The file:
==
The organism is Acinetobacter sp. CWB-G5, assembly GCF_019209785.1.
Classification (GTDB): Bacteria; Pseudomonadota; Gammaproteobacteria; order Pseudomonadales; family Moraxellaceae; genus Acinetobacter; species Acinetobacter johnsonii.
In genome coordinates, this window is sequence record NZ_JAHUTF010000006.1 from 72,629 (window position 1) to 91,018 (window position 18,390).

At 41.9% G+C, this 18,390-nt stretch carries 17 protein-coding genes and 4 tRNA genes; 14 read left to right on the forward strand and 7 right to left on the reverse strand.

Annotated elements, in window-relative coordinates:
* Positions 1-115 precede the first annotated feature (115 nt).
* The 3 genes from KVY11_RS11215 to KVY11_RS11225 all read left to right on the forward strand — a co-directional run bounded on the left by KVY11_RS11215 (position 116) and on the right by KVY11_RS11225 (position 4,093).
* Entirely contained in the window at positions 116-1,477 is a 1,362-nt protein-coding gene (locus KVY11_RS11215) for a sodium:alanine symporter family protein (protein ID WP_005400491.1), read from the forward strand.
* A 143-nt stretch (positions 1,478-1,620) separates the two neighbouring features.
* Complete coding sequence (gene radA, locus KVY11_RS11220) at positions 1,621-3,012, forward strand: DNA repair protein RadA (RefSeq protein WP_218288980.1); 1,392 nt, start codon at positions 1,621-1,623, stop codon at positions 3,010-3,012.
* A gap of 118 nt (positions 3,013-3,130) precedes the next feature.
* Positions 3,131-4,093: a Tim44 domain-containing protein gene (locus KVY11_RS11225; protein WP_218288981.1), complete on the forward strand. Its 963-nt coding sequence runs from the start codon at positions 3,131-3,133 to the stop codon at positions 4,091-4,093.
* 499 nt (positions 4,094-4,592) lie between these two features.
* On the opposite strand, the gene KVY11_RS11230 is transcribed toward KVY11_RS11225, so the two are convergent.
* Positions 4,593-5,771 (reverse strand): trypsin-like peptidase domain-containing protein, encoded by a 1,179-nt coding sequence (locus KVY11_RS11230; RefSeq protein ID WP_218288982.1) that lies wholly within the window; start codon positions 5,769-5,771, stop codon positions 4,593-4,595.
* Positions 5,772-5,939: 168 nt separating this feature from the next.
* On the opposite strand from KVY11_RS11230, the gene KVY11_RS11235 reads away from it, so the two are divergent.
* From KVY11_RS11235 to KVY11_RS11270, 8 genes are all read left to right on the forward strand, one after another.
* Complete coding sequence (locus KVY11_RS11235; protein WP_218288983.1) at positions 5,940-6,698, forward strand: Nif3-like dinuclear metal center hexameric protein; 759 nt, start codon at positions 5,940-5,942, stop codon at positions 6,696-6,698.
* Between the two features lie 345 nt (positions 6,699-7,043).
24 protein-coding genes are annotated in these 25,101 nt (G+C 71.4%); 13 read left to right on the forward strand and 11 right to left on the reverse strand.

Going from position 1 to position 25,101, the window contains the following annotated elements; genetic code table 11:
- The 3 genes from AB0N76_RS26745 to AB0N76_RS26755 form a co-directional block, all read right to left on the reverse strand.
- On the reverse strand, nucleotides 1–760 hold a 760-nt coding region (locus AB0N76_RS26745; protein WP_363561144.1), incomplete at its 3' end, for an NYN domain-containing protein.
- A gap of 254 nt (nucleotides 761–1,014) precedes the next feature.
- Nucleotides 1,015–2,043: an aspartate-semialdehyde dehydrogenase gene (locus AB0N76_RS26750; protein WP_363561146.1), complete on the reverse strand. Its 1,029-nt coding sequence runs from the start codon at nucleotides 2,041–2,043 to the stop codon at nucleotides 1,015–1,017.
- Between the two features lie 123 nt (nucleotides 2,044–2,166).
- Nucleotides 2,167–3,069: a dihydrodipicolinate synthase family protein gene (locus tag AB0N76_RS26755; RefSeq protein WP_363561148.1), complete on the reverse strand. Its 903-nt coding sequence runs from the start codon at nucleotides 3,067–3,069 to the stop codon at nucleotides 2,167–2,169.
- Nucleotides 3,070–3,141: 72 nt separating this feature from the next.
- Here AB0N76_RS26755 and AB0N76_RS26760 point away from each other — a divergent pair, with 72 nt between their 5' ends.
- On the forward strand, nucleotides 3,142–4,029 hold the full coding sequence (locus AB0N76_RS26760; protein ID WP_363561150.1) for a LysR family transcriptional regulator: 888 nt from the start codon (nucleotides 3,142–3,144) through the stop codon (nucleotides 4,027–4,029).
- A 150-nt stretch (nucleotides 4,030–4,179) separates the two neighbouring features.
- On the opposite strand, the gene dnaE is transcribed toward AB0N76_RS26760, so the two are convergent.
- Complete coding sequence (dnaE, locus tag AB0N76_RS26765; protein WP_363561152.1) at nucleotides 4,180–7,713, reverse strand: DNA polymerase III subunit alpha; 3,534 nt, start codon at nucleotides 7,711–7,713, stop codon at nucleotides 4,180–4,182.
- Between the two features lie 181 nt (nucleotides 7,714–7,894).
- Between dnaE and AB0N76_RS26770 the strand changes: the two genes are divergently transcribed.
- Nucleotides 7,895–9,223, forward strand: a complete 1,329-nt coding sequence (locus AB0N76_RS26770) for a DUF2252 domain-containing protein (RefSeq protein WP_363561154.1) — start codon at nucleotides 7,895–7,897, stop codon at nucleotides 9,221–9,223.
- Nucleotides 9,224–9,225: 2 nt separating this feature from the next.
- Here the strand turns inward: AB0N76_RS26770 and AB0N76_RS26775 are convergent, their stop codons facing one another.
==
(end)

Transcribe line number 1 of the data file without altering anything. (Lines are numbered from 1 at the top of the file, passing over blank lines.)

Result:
The organism is Acinetobacter sp. CWB-G5, assembly GCF_019209785.1.